Online shopping scams could become a major security threat in the weeks leading up to Christmas as consumers eagerly type in credit card numbers, click on discount coupons and participate in online promotions, security experts worry.
Instead of moneysaving deals, e-mailed coupons could lead recipients into "phishing" schemes where the consumer is redirected to a copycat site, whose real purpose is to siphon the user's credit card information, passwords and other financial data, IBM Corp. security executive Christopher Rouland warned.
"That 50-percent-off, one-use coupon could go to a compromised computer in Kazakhstan," said Rouland, chief technology officer for Internet security systems at Big Blue, which controls more than 1 million "phish trap" e-mail addresses that discovered 867,000 scams in the third quarter. "The quality of malware is very high."
IBM is urging online shoppers not to click on links within e-mails that appear to come from an online retailer. Instead, open a new Web browser, go to the retailer's site, navigate to special coupons or promotions and see if it's there.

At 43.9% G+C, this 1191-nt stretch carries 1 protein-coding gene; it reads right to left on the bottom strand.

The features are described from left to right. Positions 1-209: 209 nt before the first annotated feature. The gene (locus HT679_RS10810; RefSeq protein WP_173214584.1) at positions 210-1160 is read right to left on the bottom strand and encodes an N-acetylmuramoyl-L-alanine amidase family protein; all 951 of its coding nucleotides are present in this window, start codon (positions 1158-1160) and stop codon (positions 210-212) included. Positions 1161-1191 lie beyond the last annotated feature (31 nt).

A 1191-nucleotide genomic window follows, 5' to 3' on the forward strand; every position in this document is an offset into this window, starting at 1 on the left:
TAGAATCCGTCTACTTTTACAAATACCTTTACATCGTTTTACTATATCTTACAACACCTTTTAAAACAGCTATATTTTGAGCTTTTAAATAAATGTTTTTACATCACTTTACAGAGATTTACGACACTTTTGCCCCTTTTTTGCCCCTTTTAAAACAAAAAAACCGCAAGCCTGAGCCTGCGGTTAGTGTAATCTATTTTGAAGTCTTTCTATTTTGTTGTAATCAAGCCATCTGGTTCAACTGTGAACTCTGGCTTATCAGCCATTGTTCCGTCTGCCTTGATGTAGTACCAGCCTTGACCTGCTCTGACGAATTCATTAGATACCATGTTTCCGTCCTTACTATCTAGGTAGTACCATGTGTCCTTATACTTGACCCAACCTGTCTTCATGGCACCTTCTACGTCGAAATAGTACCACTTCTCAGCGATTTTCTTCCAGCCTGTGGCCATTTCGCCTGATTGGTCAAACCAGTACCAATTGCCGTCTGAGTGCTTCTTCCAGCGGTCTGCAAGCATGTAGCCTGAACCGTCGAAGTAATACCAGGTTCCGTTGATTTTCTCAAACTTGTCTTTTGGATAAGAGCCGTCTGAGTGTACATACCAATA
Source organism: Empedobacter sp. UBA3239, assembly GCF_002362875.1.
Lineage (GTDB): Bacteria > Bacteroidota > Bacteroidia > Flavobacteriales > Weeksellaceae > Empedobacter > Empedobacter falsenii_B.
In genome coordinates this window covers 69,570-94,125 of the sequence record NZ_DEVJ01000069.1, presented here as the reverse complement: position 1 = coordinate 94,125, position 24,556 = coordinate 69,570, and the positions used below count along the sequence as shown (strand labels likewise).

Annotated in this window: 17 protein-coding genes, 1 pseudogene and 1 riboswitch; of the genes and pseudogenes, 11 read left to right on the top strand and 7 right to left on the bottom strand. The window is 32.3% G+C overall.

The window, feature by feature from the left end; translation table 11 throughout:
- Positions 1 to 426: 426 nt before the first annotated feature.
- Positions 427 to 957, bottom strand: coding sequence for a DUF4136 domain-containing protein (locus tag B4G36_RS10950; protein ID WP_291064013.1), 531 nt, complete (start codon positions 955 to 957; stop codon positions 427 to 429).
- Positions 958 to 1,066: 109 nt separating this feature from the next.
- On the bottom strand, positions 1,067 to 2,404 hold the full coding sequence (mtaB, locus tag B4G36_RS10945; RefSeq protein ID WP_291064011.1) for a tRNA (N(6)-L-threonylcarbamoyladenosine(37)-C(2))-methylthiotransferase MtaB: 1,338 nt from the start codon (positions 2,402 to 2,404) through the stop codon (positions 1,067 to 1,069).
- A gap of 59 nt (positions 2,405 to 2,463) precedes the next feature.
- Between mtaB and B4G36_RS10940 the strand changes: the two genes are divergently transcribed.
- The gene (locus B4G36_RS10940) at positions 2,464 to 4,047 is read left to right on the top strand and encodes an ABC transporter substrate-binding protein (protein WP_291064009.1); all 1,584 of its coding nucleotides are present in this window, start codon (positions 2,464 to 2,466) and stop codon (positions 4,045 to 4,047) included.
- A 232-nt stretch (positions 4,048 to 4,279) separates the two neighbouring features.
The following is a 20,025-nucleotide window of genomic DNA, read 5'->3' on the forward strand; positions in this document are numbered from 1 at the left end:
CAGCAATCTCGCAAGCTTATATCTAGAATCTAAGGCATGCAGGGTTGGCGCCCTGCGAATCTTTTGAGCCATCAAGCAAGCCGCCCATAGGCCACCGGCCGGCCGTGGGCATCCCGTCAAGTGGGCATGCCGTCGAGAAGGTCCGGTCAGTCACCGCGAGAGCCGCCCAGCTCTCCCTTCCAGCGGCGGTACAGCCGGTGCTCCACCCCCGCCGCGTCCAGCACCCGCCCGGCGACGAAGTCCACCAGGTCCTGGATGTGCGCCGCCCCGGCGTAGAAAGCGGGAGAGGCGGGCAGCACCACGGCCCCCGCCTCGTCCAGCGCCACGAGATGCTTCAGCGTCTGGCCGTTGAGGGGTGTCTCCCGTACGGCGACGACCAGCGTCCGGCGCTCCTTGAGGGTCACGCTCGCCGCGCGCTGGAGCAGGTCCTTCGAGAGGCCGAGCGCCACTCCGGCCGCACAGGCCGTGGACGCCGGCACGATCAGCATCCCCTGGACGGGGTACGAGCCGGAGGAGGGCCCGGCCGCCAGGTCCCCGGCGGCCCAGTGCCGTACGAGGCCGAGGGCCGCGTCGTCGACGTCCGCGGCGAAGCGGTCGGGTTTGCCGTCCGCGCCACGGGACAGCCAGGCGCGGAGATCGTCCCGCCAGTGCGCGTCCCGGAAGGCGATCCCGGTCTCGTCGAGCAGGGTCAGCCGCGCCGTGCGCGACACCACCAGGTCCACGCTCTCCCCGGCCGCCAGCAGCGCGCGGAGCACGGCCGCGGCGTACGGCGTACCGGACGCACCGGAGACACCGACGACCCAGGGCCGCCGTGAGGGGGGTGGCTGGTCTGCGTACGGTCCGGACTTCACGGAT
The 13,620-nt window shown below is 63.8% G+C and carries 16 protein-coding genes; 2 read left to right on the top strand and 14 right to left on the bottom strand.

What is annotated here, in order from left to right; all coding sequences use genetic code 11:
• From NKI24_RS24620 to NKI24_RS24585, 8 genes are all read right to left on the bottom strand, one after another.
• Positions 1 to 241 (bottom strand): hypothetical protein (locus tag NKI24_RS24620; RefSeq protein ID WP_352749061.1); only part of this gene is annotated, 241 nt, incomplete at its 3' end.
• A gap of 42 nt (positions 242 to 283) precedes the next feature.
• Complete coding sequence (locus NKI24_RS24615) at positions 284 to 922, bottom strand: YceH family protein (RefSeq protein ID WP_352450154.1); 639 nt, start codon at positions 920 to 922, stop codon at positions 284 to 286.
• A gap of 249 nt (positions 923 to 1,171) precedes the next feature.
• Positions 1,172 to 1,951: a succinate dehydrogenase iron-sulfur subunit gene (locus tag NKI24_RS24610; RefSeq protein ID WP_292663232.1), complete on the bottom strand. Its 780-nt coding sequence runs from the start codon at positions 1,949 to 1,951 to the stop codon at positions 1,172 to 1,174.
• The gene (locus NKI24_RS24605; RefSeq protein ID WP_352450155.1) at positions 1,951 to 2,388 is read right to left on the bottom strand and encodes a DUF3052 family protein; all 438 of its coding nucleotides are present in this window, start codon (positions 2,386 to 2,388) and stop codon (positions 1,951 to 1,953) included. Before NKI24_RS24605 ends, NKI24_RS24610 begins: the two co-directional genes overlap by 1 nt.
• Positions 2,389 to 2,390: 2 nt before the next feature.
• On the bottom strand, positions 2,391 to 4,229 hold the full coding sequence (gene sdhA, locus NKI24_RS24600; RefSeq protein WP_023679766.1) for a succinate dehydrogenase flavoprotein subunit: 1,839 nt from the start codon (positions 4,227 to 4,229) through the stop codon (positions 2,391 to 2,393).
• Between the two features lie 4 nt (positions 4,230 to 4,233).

Brian Trombley, a product manager for computer security firm McAfee Inc., said holiday phishing scams are shaping up to be an "extraordinary problem" this season.
No single giant retailer has been a particular target of holiday attacks; eBay Inc.'s PayPal unit is still an overwhelming target of scammers.
"The scammers are getting more and more sophisticated," Trombley said. "They're using better English, they're getting better at copying real sites and making their site look like the real thing."